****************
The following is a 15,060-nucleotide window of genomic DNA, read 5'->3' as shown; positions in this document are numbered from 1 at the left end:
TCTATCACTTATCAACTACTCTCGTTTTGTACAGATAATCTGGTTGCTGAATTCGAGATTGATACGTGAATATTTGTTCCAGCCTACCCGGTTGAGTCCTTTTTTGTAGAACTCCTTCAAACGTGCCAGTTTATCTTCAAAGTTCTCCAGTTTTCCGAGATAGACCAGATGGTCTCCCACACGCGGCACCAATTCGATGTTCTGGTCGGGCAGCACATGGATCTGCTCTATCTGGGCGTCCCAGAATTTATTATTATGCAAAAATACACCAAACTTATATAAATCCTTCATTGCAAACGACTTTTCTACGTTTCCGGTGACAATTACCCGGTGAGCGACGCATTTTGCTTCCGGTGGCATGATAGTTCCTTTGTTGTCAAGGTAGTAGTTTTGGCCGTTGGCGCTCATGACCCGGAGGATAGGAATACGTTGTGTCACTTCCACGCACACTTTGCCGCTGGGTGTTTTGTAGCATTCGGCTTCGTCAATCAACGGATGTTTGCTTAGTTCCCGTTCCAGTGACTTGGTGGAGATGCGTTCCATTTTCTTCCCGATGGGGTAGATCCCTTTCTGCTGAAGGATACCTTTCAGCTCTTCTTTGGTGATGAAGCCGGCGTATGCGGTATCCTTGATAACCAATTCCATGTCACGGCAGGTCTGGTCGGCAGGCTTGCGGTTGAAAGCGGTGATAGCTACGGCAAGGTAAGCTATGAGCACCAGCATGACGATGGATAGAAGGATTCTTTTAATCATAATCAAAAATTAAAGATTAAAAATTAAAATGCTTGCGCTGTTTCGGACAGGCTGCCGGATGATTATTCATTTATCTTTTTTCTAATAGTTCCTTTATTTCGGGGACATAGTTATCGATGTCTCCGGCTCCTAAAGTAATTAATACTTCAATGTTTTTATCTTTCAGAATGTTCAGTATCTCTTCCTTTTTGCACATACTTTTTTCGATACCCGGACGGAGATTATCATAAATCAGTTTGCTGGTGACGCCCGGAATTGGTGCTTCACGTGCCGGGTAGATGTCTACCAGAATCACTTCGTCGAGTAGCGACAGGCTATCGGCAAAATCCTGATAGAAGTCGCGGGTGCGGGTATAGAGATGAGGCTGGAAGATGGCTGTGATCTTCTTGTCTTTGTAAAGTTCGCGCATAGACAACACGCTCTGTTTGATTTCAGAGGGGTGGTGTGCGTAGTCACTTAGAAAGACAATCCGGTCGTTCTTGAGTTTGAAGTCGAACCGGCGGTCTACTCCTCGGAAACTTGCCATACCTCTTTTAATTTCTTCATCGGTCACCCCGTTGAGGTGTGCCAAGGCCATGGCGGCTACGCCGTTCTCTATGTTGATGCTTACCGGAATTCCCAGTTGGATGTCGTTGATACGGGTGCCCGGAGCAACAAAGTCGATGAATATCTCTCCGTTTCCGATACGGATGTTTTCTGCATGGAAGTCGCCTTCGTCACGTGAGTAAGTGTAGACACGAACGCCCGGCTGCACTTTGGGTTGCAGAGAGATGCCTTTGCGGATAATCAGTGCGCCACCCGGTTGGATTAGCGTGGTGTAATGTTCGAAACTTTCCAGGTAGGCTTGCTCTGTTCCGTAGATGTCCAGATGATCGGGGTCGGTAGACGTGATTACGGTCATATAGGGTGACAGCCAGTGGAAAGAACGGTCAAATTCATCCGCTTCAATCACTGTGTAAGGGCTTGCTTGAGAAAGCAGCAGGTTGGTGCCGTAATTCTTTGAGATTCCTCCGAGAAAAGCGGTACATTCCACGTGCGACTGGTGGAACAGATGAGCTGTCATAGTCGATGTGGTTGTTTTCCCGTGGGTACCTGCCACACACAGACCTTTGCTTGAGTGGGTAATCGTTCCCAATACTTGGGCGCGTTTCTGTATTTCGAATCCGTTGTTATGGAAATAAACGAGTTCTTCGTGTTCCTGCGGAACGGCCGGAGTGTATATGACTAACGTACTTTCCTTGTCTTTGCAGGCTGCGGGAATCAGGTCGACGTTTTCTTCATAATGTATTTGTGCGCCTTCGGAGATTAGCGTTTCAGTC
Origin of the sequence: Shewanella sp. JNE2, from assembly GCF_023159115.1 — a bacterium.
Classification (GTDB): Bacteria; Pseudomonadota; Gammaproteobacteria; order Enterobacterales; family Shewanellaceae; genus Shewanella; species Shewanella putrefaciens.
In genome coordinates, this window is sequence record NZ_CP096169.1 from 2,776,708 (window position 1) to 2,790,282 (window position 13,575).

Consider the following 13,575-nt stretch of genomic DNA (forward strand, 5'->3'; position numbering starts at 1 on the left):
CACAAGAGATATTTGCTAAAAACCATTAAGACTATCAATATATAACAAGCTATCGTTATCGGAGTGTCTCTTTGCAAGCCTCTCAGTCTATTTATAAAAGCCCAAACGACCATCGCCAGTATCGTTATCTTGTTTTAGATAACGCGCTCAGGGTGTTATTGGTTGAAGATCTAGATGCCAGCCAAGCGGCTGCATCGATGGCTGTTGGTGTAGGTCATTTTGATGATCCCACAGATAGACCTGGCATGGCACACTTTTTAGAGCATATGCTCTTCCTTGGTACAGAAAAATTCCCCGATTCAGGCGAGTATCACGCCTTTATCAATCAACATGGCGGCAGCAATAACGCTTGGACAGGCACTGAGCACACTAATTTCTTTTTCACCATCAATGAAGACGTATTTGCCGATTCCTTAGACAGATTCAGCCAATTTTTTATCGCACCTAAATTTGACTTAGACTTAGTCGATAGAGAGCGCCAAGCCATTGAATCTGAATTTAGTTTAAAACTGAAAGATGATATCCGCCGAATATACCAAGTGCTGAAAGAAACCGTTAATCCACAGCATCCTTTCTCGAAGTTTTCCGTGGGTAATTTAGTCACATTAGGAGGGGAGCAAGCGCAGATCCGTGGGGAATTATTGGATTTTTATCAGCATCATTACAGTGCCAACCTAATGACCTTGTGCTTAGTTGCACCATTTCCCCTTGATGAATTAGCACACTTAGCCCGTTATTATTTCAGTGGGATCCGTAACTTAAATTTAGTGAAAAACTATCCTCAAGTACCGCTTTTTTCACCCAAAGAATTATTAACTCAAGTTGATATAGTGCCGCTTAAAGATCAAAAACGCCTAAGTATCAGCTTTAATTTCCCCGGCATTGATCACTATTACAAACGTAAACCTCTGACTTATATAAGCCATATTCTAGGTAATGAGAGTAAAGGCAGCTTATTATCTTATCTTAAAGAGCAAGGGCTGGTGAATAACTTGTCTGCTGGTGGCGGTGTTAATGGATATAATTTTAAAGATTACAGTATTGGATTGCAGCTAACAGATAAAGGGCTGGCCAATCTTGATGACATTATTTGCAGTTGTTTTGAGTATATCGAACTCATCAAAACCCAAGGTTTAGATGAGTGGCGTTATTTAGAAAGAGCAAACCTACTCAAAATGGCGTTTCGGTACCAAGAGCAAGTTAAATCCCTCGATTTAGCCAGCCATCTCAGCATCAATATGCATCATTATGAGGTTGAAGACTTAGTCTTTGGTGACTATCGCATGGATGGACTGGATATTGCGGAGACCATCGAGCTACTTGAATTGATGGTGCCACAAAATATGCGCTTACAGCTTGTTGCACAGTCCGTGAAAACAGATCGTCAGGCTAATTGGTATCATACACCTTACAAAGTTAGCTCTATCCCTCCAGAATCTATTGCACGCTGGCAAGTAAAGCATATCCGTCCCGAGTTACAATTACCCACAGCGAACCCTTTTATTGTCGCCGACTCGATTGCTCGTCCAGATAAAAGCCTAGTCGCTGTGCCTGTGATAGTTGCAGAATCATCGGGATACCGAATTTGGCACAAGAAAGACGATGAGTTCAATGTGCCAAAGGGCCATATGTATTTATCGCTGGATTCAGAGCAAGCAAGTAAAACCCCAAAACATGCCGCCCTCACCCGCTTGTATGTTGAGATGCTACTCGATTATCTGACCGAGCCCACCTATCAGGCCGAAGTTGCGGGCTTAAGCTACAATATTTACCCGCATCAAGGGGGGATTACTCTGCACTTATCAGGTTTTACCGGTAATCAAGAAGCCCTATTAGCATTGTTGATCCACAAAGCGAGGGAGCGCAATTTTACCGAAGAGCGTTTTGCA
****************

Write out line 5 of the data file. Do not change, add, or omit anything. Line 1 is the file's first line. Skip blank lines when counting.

In genome coordinates, this window is sequence record NZ_CP096169.1 from 2,776,708 (window position 1) to 2,790,282 (window position 13,575).